Berrigan Initiates first conference of the P & C

Berrigan School class of 1913 Image source  Berrigan & District Heritage Museum
Berrigan School class of 1913 Image source Berrigan & District Heritage Museum

From the pen of Tom Pyle…

Education – Duty of the State,

Concern of the People

State-run, free, compulsory, secular schools

By 1880 the colony of New South Wales had established free, compulsory and secular education.  Public school boards govern the schools of each district.  One year after Berrigan was officially a village, the school was built (1891).  Nearly 30 years later, in 1908, many towns had established Parents Associations or Citizen Associations associated with progress associations.  The associations are independent of each other and unable to make broadscale change across the state.  They can only influence their school and to a lesser extent, the district.

Over the summer of 1912/13, Mr Basil C Hughes, headmaster of Berrigan Public School for 17 years, had been thinking about how to improve the representation of Parents and Citizens in the decision-making processes of schools.  Mr. Hughes meets with Rev Robert Graham McCarron, Secretary of the Berrigan Parents & Citizen’s Association (P&C) to discuss his ideas.  The Berrigan P&C takes up the call, and January 1913, writes a letter to all the Associations in NSW, suggesting they unite to form a larger body to influence education. The letter is published in newspapers around the state.  Berrigan P&C propose a conference to draw up a constitution.

Short work to organise the state

 Within two months Berrigan organises the Sydney conference.

Mr Carmichael, Minister for Education, attends the preliminary conference meeting, welcomes the delegates, and praises those who “heroically accepted the doctrine that the department helped those who helped themselves.”  (Daily Telegraph Thursday, March 27th 1913 pg 4)

Rev R. McCarron chairs the preliminary meeting and the conference the following day, and guides the discussion towards establishing a larger body.  Two years later, the constitution is established.

The grass-roots action of Berrigan P&C results in a long-lived association that promotes the value of education, unites the voices of parents and citizens, and creates a system where the community can actively work with the department on common interests.

Clarence and Richmond Examiner (Grafton NSW) Tuesday 21 Jan, 1913                                                 

P  AND  C  ASSOCIATION                                                                                                                              

The Berrigan Association is circularising other Associations in the State and the suggestions made are certainly worthy of consideration:   “Dear Sir, The members of our Association have felt for some time the necessity of united action on the part of the Parents and Citizens Association throughout  the State, for the following reasons, viz:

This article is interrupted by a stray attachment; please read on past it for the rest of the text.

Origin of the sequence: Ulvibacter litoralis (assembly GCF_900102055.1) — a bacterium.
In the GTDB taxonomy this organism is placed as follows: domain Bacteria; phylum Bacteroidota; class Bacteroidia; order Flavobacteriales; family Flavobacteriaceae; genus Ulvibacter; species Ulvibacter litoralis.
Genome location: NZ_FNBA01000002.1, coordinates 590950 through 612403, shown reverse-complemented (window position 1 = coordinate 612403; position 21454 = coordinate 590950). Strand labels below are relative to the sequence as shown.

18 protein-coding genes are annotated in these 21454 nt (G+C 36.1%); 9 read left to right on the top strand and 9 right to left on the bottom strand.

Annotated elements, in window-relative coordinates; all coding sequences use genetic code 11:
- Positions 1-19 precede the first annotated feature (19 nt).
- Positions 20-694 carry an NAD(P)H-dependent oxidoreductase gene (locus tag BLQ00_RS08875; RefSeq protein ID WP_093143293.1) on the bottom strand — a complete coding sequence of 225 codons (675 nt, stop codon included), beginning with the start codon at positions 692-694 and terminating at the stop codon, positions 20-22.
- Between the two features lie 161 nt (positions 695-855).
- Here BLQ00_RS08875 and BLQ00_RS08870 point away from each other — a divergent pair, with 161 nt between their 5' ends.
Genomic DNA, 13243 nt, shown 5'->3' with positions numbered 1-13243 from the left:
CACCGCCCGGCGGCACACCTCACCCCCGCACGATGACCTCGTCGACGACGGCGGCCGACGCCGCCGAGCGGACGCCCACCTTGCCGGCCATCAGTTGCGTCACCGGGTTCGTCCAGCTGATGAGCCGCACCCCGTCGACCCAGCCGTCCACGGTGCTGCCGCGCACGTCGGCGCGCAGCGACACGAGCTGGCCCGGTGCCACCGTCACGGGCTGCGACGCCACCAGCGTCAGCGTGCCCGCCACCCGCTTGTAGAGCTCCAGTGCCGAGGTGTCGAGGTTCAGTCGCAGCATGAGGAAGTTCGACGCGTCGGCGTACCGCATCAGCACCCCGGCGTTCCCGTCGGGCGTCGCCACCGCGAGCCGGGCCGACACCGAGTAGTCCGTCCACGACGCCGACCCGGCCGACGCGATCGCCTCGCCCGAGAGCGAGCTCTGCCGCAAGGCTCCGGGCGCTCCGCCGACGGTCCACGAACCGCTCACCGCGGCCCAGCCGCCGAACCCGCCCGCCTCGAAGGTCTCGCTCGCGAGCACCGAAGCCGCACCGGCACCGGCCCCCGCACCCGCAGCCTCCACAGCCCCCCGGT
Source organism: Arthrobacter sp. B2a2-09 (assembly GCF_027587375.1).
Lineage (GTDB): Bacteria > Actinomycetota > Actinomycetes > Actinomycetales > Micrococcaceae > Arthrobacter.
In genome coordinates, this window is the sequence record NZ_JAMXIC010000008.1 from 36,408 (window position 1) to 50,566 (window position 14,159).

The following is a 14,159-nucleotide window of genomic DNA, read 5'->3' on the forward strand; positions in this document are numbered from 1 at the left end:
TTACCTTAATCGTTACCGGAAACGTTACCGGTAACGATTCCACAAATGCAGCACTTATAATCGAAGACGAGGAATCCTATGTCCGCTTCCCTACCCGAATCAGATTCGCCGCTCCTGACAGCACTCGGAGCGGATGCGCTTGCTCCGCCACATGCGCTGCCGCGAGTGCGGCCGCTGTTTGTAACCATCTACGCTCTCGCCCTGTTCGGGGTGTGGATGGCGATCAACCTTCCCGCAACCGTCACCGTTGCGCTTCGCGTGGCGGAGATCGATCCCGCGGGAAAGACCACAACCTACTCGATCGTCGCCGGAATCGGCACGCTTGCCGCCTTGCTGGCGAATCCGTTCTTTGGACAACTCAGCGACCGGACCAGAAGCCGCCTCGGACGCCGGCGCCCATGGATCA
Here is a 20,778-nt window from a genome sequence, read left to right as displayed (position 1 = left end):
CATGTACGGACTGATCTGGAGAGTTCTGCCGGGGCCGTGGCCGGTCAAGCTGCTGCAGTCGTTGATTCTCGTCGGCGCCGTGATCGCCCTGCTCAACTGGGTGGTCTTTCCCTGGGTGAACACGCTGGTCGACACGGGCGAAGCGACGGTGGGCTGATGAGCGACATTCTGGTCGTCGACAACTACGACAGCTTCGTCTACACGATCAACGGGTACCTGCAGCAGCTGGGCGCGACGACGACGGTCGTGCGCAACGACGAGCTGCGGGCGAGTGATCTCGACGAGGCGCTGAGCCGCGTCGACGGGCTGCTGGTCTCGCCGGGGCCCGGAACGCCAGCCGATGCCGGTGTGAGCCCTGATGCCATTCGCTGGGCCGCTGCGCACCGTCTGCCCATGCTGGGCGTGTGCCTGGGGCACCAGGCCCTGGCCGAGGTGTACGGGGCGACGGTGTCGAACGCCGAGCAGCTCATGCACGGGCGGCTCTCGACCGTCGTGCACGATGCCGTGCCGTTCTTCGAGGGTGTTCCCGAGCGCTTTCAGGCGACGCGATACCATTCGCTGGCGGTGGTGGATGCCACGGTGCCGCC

(1) United action of the kind we suggest would be productive of good results to all concerned.   Scattered far and wide, as they are at present, our Associations can but make individual representations to the Department

.   These quite naturally must often enough be rejected.   A strong representative body could in our opinion accomplish much to improve matters in this connection.
(2)  We further believe that it is a growing feeling amongst those who are closely in touch with these Associations that the Department must sooner or later recognise their value.   This could most easily be done along the lines we suggest.
(3)   Because of the interests involved our Associations are doing a great deal in a practical way to help forward the work of the Department, viz:  providing school furniture, libraries, beautifying grounds etc.   We are of the opinion that these local efforts should be encouraged in a more substantial manner, even to the extent of subsidies being granted.
(4)   We consider that in this way we could arrive at a better understanding of departmental ways and methods.   At the present time these are often enough misinterpreted, and a lack of sympathy amongst those who should be interested in the result, so much so that it has been a complaint that we have to educate the parents as well as the children.
(5)   Then again by doing as we suggest, we feel that we would be able to put the parents’ point of view in a more definite way before the proper authorities.   Teachers have their conferences, and discuss matters from that standpoint.    Would it not be a greater advantage to have a discussion from the view standpoint of those who are surely most interested – viz:  the parents.   We feel that a large delegation of our Associations, a body non-political as it must be, having for its sole objective the welfare of the children of the State, could do an immense amount of good work.   We think that there is an urgent need of it and would suggest to you:
(1)   That a conference of delegates be held in Sydney at Easter time (say, Show week) to draw up a constitution and do other necessary business.
(2)   That your association appoint three delegates, one of whom may pay their own expenses to this first conference, or attend according to arrangements made by the local body.
(3)   That your Association suggest any subjects which might be discussed with interest at such a conference so that a full business sheet might be prepared.
We hope that your Association will take up this matter enthusiastically and forward a reply before February 10th so that we may have all arrangements in hand at an early date.”

Berrigan Public School Sketch by Berrigan artist Jan Barnett 1990


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